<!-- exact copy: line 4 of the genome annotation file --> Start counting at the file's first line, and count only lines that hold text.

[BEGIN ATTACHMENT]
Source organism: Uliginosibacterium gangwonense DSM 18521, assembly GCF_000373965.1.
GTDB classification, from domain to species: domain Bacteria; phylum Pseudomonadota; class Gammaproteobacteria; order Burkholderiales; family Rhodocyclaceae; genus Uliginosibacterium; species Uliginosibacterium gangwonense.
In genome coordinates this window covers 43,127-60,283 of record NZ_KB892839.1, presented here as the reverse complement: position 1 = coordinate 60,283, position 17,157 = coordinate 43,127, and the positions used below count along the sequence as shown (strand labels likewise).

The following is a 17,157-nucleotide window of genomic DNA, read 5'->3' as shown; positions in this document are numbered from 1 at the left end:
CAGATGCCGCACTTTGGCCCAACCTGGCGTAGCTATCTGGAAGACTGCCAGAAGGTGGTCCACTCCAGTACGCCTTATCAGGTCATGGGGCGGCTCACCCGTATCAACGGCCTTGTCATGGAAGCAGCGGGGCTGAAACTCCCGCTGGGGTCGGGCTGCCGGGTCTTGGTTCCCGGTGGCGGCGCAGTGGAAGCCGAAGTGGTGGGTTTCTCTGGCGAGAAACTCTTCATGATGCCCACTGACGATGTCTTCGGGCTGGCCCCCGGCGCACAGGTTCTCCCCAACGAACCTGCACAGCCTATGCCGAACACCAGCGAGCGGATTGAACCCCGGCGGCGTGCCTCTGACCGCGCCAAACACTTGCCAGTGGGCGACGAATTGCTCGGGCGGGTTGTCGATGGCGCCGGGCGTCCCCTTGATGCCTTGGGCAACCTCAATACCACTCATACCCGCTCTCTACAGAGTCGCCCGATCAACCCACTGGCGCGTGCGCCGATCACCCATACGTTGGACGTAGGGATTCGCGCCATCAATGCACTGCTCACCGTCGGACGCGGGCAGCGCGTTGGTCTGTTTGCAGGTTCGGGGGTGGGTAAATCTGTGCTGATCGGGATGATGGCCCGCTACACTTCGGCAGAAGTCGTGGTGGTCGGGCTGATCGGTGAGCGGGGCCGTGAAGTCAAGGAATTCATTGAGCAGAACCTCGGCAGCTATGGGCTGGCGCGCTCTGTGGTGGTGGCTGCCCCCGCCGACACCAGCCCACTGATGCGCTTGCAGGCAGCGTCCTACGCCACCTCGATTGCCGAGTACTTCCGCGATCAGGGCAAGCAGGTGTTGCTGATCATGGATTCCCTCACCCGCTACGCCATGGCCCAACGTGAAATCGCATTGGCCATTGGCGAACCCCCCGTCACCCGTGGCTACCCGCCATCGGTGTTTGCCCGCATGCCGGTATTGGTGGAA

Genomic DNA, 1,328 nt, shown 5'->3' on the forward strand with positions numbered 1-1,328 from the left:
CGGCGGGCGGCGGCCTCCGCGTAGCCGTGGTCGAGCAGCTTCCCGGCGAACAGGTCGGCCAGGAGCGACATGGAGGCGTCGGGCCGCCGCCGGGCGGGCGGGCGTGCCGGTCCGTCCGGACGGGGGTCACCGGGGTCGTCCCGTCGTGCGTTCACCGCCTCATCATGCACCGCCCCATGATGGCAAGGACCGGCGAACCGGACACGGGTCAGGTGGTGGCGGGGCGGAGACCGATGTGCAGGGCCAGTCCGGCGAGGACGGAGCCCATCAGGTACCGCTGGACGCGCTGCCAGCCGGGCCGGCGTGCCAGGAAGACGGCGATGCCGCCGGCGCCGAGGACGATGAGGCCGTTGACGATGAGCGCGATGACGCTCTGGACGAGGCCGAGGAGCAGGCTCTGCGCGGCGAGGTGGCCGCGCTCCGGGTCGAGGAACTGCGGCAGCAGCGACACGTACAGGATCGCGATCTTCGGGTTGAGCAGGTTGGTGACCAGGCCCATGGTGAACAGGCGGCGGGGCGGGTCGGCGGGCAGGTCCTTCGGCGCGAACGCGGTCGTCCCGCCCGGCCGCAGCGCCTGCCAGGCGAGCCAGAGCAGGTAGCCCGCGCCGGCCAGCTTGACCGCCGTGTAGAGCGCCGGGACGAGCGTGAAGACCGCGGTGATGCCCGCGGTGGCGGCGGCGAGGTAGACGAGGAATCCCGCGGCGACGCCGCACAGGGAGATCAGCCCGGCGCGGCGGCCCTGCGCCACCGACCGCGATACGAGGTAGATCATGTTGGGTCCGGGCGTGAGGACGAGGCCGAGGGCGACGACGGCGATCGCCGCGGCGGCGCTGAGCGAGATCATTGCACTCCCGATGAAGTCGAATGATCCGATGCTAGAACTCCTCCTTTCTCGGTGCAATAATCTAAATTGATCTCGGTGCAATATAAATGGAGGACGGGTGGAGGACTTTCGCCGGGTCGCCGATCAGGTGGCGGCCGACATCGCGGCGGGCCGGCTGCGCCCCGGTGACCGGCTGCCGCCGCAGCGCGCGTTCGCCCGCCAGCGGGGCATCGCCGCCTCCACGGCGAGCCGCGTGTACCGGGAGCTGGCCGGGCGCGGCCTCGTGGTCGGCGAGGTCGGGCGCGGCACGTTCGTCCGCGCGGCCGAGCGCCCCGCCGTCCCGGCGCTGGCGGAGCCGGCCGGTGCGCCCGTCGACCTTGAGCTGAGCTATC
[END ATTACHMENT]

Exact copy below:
The following is a 17,157-nucleotide window of genomic DNA, read 5'->3' as shown; positions in this document are numbered from 1 at the left end: